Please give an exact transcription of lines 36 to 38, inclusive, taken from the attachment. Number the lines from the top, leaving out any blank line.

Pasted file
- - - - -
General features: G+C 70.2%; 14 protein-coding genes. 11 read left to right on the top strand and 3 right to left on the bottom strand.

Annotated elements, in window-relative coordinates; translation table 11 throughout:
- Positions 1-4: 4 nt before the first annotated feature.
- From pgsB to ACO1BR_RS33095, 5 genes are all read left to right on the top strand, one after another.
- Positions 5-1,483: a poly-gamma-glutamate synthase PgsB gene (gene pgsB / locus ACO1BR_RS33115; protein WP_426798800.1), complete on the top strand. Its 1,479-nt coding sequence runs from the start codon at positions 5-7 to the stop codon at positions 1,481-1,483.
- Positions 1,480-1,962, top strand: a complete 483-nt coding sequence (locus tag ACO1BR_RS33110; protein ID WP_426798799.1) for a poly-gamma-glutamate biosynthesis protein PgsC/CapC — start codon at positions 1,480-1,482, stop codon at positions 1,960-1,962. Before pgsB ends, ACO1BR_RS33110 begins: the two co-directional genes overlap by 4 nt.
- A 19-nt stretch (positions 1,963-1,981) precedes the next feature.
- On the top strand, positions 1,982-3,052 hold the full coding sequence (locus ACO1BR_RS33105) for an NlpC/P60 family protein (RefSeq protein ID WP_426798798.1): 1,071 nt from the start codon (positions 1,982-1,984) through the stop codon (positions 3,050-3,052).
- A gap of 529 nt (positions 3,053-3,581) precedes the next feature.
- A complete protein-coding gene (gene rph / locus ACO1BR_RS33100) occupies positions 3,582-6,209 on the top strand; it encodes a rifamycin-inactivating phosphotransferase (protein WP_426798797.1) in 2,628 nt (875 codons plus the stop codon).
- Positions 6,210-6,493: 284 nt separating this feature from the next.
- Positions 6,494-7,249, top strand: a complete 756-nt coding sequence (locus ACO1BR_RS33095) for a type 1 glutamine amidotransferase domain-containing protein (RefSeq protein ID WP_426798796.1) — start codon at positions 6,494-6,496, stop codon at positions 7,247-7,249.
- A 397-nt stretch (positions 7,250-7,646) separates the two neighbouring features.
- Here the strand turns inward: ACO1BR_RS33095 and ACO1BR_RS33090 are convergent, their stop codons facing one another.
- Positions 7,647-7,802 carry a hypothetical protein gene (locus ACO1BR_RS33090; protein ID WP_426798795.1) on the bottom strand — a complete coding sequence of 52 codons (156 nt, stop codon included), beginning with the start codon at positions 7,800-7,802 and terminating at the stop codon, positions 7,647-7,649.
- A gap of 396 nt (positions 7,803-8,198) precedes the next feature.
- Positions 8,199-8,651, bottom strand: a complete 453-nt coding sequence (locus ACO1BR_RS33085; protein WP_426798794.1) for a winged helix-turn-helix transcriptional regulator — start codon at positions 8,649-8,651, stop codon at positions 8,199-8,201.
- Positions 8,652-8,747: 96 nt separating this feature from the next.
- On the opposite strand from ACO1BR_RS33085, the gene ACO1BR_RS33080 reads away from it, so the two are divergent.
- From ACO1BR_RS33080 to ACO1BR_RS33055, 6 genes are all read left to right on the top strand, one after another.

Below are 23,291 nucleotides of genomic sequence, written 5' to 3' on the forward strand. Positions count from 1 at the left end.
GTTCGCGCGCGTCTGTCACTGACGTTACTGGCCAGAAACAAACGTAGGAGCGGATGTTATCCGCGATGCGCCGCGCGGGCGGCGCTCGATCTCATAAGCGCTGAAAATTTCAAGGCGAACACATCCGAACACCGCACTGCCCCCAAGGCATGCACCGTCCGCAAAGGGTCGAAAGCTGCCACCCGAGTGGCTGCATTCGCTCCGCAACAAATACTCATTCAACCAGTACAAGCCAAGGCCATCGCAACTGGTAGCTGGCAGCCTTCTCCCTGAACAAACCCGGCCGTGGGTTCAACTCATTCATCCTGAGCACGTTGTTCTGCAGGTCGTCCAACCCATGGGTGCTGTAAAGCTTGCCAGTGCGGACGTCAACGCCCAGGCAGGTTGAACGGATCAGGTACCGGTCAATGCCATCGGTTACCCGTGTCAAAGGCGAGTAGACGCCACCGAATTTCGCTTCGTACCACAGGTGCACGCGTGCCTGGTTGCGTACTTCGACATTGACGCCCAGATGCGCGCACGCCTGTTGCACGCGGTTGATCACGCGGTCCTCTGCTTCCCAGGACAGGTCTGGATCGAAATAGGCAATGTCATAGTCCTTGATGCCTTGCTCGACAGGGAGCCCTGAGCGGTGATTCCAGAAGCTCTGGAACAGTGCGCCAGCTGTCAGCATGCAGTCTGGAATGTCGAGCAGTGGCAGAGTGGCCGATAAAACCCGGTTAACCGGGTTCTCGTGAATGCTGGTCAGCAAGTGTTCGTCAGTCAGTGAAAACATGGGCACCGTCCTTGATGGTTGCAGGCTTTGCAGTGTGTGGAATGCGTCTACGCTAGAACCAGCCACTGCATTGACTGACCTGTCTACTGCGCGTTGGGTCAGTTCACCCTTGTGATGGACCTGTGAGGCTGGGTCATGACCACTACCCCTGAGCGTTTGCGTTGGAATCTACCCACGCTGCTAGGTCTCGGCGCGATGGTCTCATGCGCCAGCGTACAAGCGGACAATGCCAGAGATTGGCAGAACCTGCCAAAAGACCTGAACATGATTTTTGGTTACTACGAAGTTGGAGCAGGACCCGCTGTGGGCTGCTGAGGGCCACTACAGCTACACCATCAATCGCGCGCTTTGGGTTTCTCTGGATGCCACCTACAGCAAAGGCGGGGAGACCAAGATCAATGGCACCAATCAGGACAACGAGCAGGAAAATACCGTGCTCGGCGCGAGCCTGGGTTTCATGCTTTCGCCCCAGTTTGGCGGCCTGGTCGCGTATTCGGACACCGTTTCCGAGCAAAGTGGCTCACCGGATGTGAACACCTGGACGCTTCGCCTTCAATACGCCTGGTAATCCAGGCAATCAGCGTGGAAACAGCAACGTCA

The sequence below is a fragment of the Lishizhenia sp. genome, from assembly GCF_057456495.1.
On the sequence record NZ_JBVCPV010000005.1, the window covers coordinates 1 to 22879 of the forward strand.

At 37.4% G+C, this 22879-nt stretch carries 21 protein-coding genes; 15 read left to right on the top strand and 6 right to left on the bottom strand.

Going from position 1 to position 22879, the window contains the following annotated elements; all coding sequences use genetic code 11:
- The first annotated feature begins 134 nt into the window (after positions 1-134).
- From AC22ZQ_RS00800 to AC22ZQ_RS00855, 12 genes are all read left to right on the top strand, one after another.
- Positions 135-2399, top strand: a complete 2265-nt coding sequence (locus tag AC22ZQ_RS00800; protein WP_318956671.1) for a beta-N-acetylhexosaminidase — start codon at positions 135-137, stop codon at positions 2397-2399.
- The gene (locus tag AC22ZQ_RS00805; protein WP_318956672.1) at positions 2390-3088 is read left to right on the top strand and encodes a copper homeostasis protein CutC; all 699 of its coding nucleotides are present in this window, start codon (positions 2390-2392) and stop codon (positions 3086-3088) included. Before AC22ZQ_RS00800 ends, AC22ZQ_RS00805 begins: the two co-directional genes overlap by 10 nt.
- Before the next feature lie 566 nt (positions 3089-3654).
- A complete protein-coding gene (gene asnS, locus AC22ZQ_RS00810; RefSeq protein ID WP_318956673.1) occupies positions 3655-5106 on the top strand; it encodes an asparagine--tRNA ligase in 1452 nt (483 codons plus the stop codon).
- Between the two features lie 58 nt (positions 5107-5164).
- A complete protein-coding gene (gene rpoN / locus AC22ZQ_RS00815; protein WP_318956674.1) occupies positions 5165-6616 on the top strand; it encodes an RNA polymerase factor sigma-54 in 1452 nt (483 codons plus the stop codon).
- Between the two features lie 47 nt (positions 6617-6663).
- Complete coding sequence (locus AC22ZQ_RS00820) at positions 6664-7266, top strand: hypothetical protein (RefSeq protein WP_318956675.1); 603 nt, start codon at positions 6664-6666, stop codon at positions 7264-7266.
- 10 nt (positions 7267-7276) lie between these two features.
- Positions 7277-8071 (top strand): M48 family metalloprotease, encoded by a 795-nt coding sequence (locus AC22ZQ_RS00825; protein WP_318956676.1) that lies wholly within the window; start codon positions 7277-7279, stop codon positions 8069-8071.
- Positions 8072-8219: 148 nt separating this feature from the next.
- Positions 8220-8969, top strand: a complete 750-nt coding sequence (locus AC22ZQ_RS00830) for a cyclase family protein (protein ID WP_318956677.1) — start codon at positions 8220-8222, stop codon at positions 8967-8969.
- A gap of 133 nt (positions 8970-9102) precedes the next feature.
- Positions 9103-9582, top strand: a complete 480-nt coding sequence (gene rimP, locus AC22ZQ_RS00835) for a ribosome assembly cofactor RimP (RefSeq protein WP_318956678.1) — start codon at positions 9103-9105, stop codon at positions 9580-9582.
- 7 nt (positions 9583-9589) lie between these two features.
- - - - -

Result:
- Complete coding sequence (locus AC22ZQ_RS00820) at positions 6664-7266, top strand: hypothetical protein (RefSeq protein WP_318956675.1); 603 nt, start codon at positions 6664-6666, stop codon at positions 7264-7266.
- 10 nt (positions 7267-7276) lie between these two features.
- Positions 7277-8071 (top strand): M48 family metalloprotease, encoded by a 795-nt coding sequence (locus AC22ZQ_RS00825; protein WP_318956676.1) that lies wholly within the window; start codon positions 7277-7279, stop codon positions 8069-8071.